A young boy's life in turn-of-the-century France. Marcel, witnesses the success of his teacher father, as well as the success of his arrogant Uncle Jules. Marcel and family spend their ... See full summary »
Every holiday Marcel and his family go to their cottage in the Provence (France). He likes the hills in this region. Before they arrive at the cottage they have to walk about 5 miles. With ... See full summary »
Ichiko (Ai Hashimoto) lived in a big city, but goes back to her small hometown Komori, located on a mountain in the Tohoku region. She is self-sufficient. Ichiko gains energy living among ... See full summary »
Eliezer and Uriel Shkolnik are father and son as well as rival professors in Talmudic Studies. When both men learn that Eliezer will be lauded for his work, their complicated relationship reaches a new peak.
A hate-filled man joins a murderous regime after his family disappears in a rapture like event. Struggling to gain faith after being excommunicated from a group called the Horsemen. He finds solace in surviving with some nomadic travelers.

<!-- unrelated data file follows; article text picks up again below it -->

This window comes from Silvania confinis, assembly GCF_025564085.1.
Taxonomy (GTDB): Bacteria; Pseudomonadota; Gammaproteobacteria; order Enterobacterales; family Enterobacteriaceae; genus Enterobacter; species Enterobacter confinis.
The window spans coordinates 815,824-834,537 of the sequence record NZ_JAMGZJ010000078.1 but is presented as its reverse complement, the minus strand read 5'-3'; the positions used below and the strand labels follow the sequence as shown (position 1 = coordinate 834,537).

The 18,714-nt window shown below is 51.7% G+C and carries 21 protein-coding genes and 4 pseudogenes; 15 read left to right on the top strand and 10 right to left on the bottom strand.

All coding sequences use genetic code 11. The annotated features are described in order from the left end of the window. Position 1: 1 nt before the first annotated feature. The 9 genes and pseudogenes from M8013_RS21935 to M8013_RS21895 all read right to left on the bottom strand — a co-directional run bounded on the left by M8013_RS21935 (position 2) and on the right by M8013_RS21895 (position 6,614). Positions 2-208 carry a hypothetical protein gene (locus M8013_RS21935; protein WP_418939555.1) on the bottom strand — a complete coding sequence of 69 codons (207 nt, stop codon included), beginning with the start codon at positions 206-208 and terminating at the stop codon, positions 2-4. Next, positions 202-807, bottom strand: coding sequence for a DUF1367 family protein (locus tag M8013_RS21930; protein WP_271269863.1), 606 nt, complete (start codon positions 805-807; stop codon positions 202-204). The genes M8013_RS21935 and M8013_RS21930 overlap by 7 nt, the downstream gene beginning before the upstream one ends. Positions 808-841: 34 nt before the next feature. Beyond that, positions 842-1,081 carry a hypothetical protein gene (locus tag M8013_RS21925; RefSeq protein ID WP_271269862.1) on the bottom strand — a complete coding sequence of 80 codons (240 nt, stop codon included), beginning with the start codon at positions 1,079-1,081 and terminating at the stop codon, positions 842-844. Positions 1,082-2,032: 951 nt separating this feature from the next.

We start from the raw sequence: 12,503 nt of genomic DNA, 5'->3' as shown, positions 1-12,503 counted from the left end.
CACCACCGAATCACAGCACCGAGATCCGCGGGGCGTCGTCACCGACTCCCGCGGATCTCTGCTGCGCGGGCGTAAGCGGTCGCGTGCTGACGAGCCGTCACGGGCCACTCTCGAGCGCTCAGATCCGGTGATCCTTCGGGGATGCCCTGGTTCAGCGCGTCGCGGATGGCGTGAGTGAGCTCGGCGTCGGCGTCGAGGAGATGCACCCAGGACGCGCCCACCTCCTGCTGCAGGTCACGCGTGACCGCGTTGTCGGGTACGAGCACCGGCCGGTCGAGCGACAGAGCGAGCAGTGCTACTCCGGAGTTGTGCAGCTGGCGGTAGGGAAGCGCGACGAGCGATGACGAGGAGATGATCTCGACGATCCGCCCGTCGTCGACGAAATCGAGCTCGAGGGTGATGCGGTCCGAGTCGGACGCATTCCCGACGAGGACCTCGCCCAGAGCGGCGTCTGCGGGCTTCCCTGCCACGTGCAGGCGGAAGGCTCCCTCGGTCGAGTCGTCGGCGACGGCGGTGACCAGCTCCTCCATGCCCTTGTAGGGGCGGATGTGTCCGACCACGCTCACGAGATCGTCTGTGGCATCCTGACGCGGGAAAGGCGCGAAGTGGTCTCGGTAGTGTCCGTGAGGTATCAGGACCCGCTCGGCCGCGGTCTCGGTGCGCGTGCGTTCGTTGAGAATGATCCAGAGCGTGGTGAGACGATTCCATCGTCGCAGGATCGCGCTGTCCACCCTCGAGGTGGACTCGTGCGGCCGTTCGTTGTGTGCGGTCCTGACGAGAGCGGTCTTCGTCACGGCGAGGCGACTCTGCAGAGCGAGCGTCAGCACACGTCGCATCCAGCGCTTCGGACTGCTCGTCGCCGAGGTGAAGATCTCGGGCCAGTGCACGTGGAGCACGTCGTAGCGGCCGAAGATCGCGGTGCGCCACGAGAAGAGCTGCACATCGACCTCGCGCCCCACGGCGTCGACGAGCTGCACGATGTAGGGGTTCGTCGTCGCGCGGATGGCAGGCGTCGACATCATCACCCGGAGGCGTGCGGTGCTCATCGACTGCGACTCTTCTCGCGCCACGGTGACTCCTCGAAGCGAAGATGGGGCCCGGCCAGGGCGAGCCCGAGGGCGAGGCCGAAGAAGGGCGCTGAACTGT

Stephen C. Bortsalas
In this, the sequel to Jean de Florette, Manon (Beart) has grown into a beautiful young shepherdess living in the idyllic Provencal countryside. She determines to take revenge upon the men responsible for the death of her father in the first film.Written by
Martin Urch c/o <firstname.lastname@example.org>
Near the beginning of the film, when Manon plays the harmonica in the rain at the graveyard, it is obvious that the song she is playing does not match her playing position. For example when there is a high note, on screen it looks like she is playing a low note. See more »
[dialog in French, lines from English subtitles]
Next time I won't pay this much. The competition from Italy is ruining me.
This barely pays for the fertilizer for the flowers. Next year we'll grow chickpeas.
I'll miss our aperitifs together.
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This (and Jean de Florette) is the most moving, well thought out film I have ever watched. The countryside makes me long to go to France, to where it was filmed, to see "Les Romarins" and "Les Bastides". The music is like an eerie prayer that reminds my soul of "pauvre Galinette et ses rouges oeillets, et Papet Soubeyrans, et Manon Cadoret". The red carnations are a haunting image...
Both books are as good as the movies; I recommend anybody who likes this film to buy them (if you can read French, that is!). I would give everyone, Marcel Pagnol, Claude Berri, etc etc a gold medal for these works- well done!
By the way, have a look at the earlier version of "Manon des Sources". An actress called Jaqueline Pagnol is in it -she is the wife of Marcel Pagnol who wrote both books!
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